in which programs are translated to abstract machines—called token machines—

that directly calculates execution paths. A token machine can be expressed by a graph, and its execution can be depicted using a token moving around the graph and updating its data. These program semantics capture dynamics of program evaluation in some sense. In particular function application is interpreted as interactions of a function and its arguments in token machine semantics.

Since token machine semantics gives “executable” interpretation of programs, it is exploited to obtain compilation techniques of functional programs. For exam- ple Mackie gives in [24] a compilation technique of PCF by implementing token machines in assembly language, and Ghica et al. in their series of work [6, 7, 8, 10]

gives a hardware synthesis technique of functional programs by directly imple- menting token machines on hardware. Compilation techniques extracted from token machine semantics can be defined compositionally and their correctness is guaranteed by their definition, because token machine semantics is denotational.

Token machine semantics has not only practical applications but also the
categorical formalization. Abramsky, Haghverdi and Scott categorically formal-
izes GoI, in particular token machine semantics, in [1]. They namely introduces
the notion of *GoI situation* as an categorical axiomatization of token machines
together with constructions and axioms of them, and shows how a GoI situa-
tion yields a model of untyped *λ-calculus. This categorical formalization of GoI,*
that we shall call *categorical GoI, enables us to give variations of token machine*
semantics, in which the notion of token machine is variously extended, in a uni-
form way. For example Hasuo and Hoshino proposes token machine semantics
of quantum computation in [16], with equipping token machines with “quantum
branching.”

**1.2** **Memoryful Geometry of Interaction**

Computational eﬀects are characteristics of computer programs such that (prob- abilistic) nondeterminism, exception, local/global states, I/O and so on. While they are well accommodated and utilized in practical programming languages, it is well known that we need some additional mechanism to give their denotational semantics. There have been proposed several categorical approaches to model computational eﬀects, in particular the monadic approach by Moggi [25] and the algebraic approach by Plotkin and Power [30]. These categorical approaches en- joy genericity, that is, they enable us to model various computational eﬀects in a uniform way.

The *memoryful Geometry of Interaction (mGoI)* framework, developed by
Hoshino, Muroya and Hasuo in [18], provides token machine semantics of eﬀect-
ful computations. It combines categorical GoI with Plotkin and Power’s algebraic
approach to categorically model computational eﬀects, and therefore can accom-
modate *algebraic eﬀects* in a uniform way. Algebraic eﬀects are computational
eﬀects that can be modeled by Plotkin and Power’s approach, and they are gen-
erated only by operations specified by an algebraic signature. They include for
example (probabilistic) nondeterminism, exception, global states and I/O.

Token machines in the mGoI framework are not only “eﬀectful” but also

“memoryful.” Hasuo and Hoshino suggest in [16] that “eﬀectful” token machines
can be used to give token machine semantics of eﬀectful computations, however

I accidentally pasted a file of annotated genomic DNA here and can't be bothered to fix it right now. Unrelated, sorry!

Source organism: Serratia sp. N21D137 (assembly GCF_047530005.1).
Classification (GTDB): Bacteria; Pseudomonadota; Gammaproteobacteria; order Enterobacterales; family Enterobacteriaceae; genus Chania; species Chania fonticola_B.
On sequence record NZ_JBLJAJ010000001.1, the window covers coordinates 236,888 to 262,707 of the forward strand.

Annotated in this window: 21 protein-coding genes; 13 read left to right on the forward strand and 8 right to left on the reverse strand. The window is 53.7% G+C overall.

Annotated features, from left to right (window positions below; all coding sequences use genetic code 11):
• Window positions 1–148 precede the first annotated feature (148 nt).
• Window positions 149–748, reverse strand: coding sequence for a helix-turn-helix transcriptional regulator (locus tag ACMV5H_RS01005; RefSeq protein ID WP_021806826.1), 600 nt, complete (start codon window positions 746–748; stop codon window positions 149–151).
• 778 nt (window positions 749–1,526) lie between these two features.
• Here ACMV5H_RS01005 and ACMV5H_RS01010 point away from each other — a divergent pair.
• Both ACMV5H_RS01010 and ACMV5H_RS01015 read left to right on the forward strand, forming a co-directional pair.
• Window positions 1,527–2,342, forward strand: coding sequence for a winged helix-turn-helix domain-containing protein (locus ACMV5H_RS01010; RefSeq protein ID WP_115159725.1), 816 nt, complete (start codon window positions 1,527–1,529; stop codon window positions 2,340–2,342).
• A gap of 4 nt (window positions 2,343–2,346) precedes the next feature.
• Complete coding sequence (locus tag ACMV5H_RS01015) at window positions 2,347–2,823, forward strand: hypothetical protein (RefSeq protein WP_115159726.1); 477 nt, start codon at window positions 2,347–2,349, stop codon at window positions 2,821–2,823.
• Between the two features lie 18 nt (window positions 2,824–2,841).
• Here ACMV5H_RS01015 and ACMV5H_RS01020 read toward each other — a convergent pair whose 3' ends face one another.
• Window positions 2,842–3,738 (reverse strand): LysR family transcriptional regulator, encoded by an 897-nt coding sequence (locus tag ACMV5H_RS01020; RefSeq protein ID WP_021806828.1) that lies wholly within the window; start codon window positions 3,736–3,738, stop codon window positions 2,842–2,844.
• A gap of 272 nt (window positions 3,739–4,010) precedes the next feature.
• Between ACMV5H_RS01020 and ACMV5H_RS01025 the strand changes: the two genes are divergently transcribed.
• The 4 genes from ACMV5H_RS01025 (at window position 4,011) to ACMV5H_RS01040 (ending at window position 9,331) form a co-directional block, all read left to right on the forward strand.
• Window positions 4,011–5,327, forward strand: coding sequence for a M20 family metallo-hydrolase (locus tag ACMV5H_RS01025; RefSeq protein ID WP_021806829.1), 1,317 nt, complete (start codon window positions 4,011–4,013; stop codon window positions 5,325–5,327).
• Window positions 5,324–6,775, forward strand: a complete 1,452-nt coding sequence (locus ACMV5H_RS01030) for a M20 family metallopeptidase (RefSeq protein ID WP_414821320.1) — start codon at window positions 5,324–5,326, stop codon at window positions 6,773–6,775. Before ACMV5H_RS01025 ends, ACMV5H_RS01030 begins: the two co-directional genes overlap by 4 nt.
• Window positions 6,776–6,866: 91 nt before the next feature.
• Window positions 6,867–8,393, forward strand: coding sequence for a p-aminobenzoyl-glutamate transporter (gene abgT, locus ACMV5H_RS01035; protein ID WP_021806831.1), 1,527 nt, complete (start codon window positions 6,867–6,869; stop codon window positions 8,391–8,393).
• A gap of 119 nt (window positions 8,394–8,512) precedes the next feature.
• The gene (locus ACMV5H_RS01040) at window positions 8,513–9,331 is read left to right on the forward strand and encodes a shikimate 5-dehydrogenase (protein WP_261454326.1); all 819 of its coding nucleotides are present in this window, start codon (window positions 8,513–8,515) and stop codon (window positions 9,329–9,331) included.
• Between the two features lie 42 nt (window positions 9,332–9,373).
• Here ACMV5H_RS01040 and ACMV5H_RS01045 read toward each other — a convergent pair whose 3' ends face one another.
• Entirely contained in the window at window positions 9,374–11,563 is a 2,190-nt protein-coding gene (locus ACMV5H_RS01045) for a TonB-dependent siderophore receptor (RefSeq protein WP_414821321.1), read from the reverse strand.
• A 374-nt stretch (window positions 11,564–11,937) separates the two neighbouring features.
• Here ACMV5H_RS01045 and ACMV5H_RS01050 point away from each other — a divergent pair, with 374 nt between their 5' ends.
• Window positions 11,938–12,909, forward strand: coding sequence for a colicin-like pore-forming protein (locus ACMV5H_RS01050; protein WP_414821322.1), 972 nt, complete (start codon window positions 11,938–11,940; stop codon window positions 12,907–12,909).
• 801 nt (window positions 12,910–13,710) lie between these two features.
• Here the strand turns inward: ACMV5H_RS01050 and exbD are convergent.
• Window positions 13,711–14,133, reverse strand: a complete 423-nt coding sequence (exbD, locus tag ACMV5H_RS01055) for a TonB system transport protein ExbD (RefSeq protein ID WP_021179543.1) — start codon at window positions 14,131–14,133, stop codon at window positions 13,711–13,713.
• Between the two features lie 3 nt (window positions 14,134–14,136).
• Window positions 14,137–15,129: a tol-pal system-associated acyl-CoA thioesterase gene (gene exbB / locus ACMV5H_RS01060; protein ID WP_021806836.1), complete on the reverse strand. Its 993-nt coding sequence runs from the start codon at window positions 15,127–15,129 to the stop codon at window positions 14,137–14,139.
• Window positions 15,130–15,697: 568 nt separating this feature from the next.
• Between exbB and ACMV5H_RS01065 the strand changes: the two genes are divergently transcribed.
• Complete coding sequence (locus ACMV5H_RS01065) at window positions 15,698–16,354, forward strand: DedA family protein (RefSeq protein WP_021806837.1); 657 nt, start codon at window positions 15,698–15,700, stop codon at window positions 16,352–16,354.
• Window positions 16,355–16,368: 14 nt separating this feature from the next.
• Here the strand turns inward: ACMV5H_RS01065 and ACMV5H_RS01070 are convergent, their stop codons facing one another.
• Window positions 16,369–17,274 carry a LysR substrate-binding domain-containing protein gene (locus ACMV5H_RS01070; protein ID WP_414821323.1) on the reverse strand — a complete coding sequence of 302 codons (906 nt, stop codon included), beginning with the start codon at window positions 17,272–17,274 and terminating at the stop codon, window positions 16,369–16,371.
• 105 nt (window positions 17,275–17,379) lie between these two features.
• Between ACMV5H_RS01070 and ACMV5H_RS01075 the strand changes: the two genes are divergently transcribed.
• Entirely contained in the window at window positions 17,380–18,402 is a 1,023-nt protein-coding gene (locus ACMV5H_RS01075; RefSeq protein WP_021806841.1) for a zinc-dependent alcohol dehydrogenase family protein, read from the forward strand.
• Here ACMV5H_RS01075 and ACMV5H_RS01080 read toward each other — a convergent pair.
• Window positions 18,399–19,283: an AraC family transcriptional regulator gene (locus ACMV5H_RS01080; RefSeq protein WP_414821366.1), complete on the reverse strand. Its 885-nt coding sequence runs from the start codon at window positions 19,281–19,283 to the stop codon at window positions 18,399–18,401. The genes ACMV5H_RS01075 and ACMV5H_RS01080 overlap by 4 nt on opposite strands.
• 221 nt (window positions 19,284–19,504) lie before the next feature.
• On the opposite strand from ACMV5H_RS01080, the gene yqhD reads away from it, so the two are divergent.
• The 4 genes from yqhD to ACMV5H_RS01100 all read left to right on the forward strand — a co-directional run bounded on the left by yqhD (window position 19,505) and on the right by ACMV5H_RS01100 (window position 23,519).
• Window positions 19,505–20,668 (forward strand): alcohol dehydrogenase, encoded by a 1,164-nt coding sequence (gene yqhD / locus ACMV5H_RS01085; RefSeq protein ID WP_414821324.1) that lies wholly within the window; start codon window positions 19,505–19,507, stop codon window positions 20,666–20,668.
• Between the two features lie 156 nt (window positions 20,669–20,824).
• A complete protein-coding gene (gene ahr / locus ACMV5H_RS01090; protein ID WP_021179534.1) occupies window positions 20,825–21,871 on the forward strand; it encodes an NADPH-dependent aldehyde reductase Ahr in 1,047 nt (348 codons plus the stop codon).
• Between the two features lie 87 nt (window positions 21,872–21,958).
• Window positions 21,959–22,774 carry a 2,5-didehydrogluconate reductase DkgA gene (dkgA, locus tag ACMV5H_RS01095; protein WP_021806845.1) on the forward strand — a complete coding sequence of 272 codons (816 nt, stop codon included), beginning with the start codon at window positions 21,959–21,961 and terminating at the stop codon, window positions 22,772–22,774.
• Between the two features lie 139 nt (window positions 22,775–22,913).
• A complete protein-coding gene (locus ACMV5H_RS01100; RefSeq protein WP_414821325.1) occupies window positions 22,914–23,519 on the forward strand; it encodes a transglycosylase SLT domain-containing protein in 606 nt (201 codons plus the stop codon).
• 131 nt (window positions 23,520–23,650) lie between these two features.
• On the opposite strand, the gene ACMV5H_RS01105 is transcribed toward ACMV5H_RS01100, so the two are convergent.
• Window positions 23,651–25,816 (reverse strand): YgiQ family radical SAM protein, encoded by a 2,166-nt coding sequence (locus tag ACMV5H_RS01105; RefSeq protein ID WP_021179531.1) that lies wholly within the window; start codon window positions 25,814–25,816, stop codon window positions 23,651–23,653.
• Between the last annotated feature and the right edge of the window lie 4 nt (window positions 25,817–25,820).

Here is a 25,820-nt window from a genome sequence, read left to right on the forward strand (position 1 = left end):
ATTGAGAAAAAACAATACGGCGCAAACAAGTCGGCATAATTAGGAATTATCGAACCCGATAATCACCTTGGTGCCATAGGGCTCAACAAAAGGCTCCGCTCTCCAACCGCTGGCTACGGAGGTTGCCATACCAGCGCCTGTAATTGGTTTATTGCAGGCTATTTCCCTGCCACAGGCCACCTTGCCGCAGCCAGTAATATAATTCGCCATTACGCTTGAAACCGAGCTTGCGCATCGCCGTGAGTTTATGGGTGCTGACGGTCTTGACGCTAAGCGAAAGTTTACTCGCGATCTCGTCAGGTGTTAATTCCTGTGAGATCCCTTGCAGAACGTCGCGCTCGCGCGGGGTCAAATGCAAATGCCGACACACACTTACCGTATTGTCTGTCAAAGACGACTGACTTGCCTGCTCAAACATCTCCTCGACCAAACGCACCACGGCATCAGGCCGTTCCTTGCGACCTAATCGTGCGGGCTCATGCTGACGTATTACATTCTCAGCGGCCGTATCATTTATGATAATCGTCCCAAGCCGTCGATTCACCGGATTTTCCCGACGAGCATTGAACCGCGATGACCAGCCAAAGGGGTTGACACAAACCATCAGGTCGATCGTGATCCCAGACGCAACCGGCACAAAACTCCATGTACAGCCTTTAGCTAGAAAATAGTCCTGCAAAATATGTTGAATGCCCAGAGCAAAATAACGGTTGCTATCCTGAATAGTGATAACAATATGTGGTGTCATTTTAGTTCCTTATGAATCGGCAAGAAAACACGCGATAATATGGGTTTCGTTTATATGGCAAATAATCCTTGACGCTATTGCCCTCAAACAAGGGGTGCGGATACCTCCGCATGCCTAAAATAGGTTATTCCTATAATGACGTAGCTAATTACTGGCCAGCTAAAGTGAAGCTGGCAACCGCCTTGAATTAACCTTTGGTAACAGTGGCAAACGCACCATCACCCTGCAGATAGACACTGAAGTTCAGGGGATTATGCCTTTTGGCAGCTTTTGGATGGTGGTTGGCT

they observe diﬃculty in controlling generation of eﬀects. The mGoI framework
equips “eﬀectful” token machines with internal states (or “memories”) so that
they can control generation of eﬀects. The resulting token machines are precisely
called *transducers.*

We explain how transducers utilize their internal states using an example. Let
P *≡* (λx.x+x) choose(0,1)

be a*λ-term with the nondeterministic choice operation*choose. It is translated in
the mGoI framework to a transducer LPM that behaves nondeterministically. Ex-
ecution of the transducer can be essentially understood as the following sequence
of interactions between two transducers L*λx.*x+xM andLchoose(0,1)M. The for-
mer transducer is “memoryless,” and the latter has the state space*{∗,*L,R*}*with
the initial state *∗*.

1. L*λx.*x+xMrequires output ofLchoose(0,1)Mas the value of the left argument
x.

2. Lchoose(0,1)M makes a nondeterministic choice. According to the choice,
it changes its internal state from*∗*to either LorR, and outputs either 0 or
1.

3. L*λx.*x+xMrequires output ofLchoose(0,1)M as the value of the right argu-
ment x.

4. Lchoose(0,1)M consults its internal states, and outputs 0 if the state is L and 1 if the state isR, without making any nondeterministic choice.

5. Lλx.x+xMoutputs the sum of the first and second output ofLchoose(0,1)M.

In this way the transducerLPMoutputs either 0 or 1, that corresponds to the result of call-by-value evaluation of the termP. Because of the “call-by-name” nature of GoI, the transducer Lλx.x+xMrequires output of the transducer Lchoose(0,1)M

as many times as the variable x occurs in the subterm x+x. Therefore if we adopt the call-by-value evaluation strategy, we need to prevent the transducer Lchoose(0,1)M from making nondeterministic choices every time its output is required. The transducer utilizes its internal state to memorize the result of its choice and avoid making another choice.

Note that we need to control eﬀectful behavior of transducers even if we do
not adopt the call-by-value evaluation strategy. For example in the translation
of the *λ-term*

choose(λx.x, λx.x+x) 1 *,*

we need to make sure the transducer Lchoose(λx.x, λx.x+x)M behaves consis-
tently as either L*λx.*xM orL*λx.*x+xM. The consistent behavior is ensured in the
mGoI framework by utilizing internal states.

Our final remark on the mGoI framework is that it exploits a*coalgebraic com-*